While high-dose immunosuppressive therapy is not without complications, we must remember that research is rarely linear and every step closer is a step closer – we learn a bit more and refine the process with each step as our understanding of all of the elements which make up our health, recover and illness are slowly puzzled together like a patch-work quilt…
Encouraging results help set stage for larger studies.
New clinical trial results provide evidence that high-dose immunosuppressive therapy followed by transplantation of a person’s own blood-forming stem cells can induce sustained remission of relapsing-remitting multiple sclerosis (MS), an autoimmune disease in which the immune system attacks the central nervous system.
Five years after receiving the treatment, called high-dose immunosuppressive therapy and autologous hematopoietic cell transplant (HDIT/HCT), 69 percent of trial participants had survived without experiencing progression of disability, relapse of MS symptoms or new brain lesions. Notably, participants did not take any MS medications after receiving HDIT/HCT. Other studies have indicated that currently available MS drugs have lower success rates.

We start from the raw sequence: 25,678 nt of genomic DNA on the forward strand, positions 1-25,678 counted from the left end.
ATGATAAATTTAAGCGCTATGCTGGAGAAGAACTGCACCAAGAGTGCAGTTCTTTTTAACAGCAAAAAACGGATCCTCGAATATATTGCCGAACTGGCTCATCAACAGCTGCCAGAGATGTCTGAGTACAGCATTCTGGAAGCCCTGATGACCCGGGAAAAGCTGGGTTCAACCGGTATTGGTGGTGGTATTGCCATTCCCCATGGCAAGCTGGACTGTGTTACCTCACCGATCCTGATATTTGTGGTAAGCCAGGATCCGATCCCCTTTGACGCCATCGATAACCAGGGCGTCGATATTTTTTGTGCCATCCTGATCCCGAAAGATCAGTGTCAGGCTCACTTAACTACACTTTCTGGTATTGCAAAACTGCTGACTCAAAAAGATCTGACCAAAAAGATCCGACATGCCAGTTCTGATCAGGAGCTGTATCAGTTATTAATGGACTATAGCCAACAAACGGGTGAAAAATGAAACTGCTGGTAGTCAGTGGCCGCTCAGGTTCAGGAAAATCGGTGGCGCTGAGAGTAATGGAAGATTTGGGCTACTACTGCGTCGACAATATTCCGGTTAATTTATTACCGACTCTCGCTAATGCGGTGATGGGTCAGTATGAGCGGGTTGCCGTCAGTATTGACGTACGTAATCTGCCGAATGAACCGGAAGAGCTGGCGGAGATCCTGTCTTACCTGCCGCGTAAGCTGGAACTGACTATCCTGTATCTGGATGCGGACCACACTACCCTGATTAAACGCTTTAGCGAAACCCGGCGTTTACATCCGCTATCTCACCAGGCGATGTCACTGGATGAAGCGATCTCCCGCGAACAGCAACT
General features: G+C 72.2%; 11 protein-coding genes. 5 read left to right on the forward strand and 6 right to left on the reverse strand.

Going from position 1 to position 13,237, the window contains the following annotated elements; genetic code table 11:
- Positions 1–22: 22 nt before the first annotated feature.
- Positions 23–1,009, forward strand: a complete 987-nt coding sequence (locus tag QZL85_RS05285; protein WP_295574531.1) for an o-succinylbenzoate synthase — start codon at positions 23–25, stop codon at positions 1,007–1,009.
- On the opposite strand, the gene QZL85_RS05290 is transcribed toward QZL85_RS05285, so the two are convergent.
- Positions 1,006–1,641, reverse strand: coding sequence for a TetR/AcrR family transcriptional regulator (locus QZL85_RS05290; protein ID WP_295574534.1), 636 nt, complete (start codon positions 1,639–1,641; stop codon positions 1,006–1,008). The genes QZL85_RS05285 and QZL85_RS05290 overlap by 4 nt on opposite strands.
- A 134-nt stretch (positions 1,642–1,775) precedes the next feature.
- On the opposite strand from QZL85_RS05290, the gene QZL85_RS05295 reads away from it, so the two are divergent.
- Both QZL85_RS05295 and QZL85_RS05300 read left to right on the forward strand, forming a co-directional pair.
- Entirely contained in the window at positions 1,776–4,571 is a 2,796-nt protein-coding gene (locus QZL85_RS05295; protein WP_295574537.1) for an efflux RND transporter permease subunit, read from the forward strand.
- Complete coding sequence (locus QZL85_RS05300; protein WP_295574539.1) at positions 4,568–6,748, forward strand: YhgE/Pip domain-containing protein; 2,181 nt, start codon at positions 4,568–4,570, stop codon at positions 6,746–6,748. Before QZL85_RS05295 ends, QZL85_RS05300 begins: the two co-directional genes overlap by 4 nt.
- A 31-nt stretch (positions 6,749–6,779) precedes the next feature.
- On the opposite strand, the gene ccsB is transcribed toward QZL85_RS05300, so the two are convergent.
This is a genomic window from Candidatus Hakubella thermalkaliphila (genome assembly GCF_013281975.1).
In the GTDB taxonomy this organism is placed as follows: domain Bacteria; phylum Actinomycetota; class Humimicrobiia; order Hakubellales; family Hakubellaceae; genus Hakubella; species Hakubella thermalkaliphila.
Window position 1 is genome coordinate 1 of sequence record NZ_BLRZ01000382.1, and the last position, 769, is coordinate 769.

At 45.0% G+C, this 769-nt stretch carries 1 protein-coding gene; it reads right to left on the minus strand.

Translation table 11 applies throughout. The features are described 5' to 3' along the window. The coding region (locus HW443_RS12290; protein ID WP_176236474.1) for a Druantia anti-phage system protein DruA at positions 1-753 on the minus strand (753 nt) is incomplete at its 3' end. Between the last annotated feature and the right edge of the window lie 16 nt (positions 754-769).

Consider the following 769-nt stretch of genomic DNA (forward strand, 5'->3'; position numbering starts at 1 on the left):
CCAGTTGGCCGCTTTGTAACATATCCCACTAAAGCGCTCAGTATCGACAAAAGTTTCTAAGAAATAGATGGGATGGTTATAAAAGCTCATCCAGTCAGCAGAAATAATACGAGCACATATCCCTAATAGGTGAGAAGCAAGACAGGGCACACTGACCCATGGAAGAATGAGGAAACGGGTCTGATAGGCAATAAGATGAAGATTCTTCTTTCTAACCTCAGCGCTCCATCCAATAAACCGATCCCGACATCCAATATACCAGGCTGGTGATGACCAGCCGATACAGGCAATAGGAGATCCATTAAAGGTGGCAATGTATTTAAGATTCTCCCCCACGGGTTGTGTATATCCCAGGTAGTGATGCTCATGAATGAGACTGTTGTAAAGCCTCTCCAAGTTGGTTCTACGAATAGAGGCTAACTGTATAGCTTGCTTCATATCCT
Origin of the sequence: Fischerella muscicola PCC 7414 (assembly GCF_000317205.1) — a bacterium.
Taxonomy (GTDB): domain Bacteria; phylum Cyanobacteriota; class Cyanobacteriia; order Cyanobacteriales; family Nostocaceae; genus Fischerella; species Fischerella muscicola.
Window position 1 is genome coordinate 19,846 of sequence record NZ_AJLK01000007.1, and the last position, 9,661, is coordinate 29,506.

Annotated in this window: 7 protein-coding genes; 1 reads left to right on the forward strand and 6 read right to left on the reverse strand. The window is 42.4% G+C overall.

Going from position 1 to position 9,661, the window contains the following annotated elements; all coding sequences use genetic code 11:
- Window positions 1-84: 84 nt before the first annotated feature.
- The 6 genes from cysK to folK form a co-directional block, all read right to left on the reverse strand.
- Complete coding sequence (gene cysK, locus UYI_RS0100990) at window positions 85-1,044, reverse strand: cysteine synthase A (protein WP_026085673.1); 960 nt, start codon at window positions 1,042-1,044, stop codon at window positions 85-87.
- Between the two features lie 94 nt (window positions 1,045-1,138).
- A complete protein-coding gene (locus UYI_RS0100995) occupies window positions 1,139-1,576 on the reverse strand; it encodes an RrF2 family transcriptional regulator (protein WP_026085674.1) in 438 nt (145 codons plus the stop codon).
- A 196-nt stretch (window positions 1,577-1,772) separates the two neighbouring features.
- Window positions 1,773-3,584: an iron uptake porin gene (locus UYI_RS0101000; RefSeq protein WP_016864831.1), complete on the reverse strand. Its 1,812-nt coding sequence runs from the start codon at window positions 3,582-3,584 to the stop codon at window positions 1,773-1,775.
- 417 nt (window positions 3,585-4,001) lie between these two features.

The trial, called HALT-MS, was sponsored by the National Institute of Allergy and Infectious Diseases (NIAID), part of the National Institutes of Health, and conducted by the NIAID-funded Immune Tolerance Network (ITN). The researchers published three-year results from the study in December 2014, and the final five-year results appear online Feb. 1 in Neurology, the medical journal of the American Academy of Neurology.
12/12/2013 – Dr Oz and Dr Tisch discuss MS and stem cells http://www.doctoroz.com/episode/meredith-vieiras-family-health-battle?